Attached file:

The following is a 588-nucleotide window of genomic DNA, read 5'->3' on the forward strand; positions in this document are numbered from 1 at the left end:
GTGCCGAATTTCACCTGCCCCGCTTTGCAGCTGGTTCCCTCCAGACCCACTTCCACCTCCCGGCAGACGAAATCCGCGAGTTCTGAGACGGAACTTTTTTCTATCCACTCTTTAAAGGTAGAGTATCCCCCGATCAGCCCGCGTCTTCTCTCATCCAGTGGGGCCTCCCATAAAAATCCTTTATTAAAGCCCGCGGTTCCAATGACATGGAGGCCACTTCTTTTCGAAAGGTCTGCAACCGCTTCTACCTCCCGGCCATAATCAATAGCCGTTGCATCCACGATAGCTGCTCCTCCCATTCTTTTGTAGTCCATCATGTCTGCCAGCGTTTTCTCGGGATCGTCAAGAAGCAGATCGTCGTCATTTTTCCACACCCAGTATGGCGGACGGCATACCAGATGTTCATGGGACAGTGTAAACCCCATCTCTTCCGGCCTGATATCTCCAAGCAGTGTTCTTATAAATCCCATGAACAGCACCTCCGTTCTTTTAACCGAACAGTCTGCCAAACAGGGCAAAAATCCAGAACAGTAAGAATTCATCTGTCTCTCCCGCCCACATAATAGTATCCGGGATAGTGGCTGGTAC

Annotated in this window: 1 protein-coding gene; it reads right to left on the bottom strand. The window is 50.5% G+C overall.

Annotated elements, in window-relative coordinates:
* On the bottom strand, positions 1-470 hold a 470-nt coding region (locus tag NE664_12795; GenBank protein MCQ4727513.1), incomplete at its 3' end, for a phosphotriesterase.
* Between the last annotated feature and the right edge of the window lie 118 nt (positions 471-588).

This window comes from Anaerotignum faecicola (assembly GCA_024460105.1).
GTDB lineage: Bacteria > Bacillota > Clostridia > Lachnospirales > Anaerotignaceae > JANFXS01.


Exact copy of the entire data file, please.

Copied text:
The following is a 588-nucleotide window of genomic DNA, read 5'->3' on the forward strand; positions in this document are numbered from 1 at the left end:
GTGCCGAATTTCACCTGCCCCGCTTTGCAGCTGGTTCCCTCCAGACCCACTTCCACCTCCCGGCAGACGAAATCCGCGAGTTCTGAGACGGAACTTTTTTCTATCCACTCTTTAAAGGTAGAGTATCCCCCGATCAGCCCGCGTCTTCTCTCATCCAGTGGGGCCTCCCATAAAAATCCTTTATTAAAGCCCGCGGTTCCAATGACATGGAGGCCACTTCTTTTCGAAAGGTCTGCAACCGCTTCTACCTCCCGGCCATAATCAATAGCCGTTGCATCCACGATAGCTGCTCCTCCCATTCTTTTGTAGTCCATCATGTCTGCCAGCGTTTTCTCGGGATCGTCAAGAAGCAGATCGTCGTCATTTTTCCACACCCAGTATGGCGGACGGCATACCAGATGTTCATGGGACAGTGTAAACCCCATCTCTTCCGGCCTGATATCTCCAAGCAGTGTTCTTATAAATCCCATGAACAGCACCTCCGTTCTTTTAACCGAACAGTCTGCCAAACAGGGCAAAAATCCAGAACAGTAAGAATTCATCTGTCTCTCCCGCCCACATAATAGTATCCGGGATAGTGGCTGGTAC

Annotated in this window: 1 protein-coding gene; it reads right to left on the bottom strand. The window is 50.5% G+C overall.

Annotated elements, in window-relative coordinates:
* On the bottom strand, positions 1-470 hold a 470-nt coding region (locus tag NE664_12795; GenBank protein MCQ4727513.1), incomplete at its 3' end, for a phosphotriesterase.
* Between the last annotated feature and the right edge of the window lie 118 nt (positions 471-588).

This window comes from Anaerotignum faecicola (assembly GCA_024460105.1).
GTDB lineage: Bacteria > Bacillota > Clostridia > Lachnospirales > Anaerotignaceae > JANFXS01.